Shawn Harrington, who tasted a bit of fame when he played basketball for the Marshall High School basketball team featured in the acclaimed 1994 documentary “Hoop Dreams,” cheated death 20 years later when he was shot by two men in a tragic case of mistaken identity while riding in a car with his daughter.
“I never dream about the shooting,” he says. “That is one of my many blessings.”
by Rick Kogan
Sept 17, 2018
In the mid-90’s, the men’s basketball team at New Mexico State University was in trouble. Because of an academic scandal involving phantom classes, the team was barred from tournament competition. Several players transferred. Others were declared ineligible. Rus Bradburd, who’d only recently been hired as an assistant coach, had a heck of a job on his hands.
“Suddenly I had to replace an entire team, ” Bradburd says. “And one of the other coaches got fired, and another one left. So I was by myself with a head coach that was not active in recruiting. So I had to replace 13 guys by myself.”
by Bill Littlefield
May 04, 2018
CHICAGO — The first truly great American sports documentary, it’s universally agreed, was “Hoop Dreams.” Released in 1994, it garnered immediate critical acclaim; Roger Ebert later called it the best film of the decade and “one of the great moviegoing experiences of my lifetime.” Its failure to be nominated for an Academy Award caused such an outcry that the process for nominating Oscar-worthy documentaries was eventually revamped.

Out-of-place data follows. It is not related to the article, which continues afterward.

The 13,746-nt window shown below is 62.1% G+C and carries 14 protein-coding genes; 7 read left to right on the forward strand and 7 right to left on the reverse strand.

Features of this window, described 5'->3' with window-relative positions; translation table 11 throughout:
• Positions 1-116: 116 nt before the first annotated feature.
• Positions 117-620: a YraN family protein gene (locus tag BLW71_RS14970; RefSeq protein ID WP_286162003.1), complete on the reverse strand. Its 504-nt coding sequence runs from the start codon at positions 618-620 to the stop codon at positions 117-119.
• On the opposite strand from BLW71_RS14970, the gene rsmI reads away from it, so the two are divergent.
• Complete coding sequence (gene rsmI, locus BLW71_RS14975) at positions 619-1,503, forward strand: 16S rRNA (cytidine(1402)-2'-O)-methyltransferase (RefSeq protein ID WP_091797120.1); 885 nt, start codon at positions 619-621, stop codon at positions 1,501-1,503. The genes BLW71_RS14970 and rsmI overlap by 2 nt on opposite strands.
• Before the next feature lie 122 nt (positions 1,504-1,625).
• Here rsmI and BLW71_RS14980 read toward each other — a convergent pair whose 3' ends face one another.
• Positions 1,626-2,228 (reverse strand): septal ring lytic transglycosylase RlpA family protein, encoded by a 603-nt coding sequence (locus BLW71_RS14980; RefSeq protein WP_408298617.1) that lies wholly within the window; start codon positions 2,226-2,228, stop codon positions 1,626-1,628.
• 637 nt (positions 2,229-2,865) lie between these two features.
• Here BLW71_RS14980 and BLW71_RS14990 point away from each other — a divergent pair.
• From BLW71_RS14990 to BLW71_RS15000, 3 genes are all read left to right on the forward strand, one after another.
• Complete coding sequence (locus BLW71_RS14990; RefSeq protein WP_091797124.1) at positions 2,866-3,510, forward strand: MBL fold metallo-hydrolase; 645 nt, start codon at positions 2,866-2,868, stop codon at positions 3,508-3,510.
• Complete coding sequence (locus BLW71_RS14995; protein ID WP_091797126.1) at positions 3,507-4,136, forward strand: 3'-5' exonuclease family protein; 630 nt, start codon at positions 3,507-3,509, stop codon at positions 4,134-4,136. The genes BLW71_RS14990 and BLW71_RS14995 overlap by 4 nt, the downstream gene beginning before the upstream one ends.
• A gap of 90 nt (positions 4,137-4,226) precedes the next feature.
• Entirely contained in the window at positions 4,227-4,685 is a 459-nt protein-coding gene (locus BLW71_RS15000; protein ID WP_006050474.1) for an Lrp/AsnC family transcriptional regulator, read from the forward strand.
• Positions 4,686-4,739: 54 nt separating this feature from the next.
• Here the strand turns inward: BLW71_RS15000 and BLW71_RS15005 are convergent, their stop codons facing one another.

“Hoop Dreams,” you’ll perhaps recall, followed two promising basketball players from Chicago’s West Side from the eighth grade through high school. One of them, William Gates, became a star guard for suburban St. Joseph, where Isiah Thomas went to high school; the other, Arthur Agee, began at St. Joseph but ultimately wound up at his local public school, Marshall High, where in 1991 he led the team to a surprise third-place finish in the Illinois state championships.
by Joe Nocera
New York Times
December 23rd, 2016
“The National Consortium for Academic and Sports announced its 2015 national winners, and among them was Chicago high school coach Shawn Harrington, who was part of the 1994 “Hoop Dreams” documentary and who last year was the victim of a mistaken identity shooting that left him paralyzed as he tried to protect his daughter during the incident.”
by SLAM Staff
April 07, 2015
Athletes United for Peace is an idea, a spirit